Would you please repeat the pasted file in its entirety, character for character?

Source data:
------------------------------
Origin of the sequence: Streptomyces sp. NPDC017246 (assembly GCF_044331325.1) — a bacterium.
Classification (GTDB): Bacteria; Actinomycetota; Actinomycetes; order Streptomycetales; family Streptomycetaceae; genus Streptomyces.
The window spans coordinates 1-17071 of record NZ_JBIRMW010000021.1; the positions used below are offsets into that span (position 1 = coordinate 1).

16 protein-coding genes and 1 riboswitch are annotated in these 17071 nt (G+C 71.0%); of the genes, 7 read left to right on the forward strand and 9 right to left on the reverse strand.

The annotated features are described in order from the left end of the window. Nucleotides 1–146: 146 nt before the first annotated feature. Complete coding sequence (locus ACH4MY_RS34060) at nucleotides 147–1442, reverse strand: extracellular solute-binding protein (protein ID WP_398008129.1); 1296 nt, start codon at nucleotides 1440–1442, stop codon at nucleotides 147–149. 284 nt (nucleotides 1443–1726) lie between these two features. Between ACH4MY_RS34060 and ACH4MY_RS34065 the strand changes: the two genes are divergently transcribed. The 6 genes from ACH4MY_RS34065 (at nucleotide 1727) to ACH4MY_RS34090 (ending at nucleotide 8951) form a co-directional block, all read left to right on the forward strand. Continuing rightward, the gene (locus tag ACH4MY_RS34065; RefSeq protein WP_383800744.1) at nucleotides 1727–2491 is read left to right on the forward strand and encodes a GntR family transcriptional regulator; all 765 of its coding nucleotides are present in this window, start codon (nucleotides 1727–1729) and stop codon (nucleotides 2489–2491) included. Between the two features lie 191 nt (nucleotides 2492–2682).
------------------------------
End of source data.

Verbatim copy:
Origin of the sequence: Streptomyces sp. NPDC017246 (assembly GCF_044331325.1) — a bacterium.
Classification (GTDB): Bacteria; Actinomycetota; Actinomycetes; order Streptomycetales; family Streptomycetaceae; genus Streptomyces.
The window spans coordinates 1-17071 of record NZ_JBIRMW010000021.1; the positions used below are offsets into that span (position 1 = coordinate 1).

16 protein-coding genes and 1 riboswitch are annotated in these 17071 nt (G+C 71.0%); of the genes, 7 read left to right on the forward strand and 9 right to left on the reverse strand.

The annotated features are described in order from the left end of the window. Nucleotides 1–146: 146 nt before the first annotated feature. Complete coding sequence (locus ACH4MY_RS34060) at nucleotides 147–1442, reverse strand: extracellular solute-binding protein (protein ID WP_398008129.1); 1296 nt, start codon at nucleotides 1440–1442, stop codon at nucleotides 147–149. 284 nt (nucleotides 1443–1726) lie between these two features. Between ACH4MY_RS34060 and ACH4MY_RS34065 the strand changes: the two genes are divergently transcribed. The 6 genes from ACH4MY_RS34065 (at nucleotide 1727) to ACH4MY_RS34090 (ending at nucleotide 8951) form a co-directional block, all read left to right on the forward strand. Continuing rightward, the gene (locus tag ACH4MY_RS34065; RefSeq protein WP_383800744.1) at nucleotides 1727–2491 is read left to right on the forward strand and encodes a GntR family transcriptional regulator; all 765 of its coding nucleotides are present in this window, start codon (nucleotides 1727–1729) and stop codon (nucleotides 2489–2491) included. Between the two features lie 191 nt (nucleotides 2492–2682).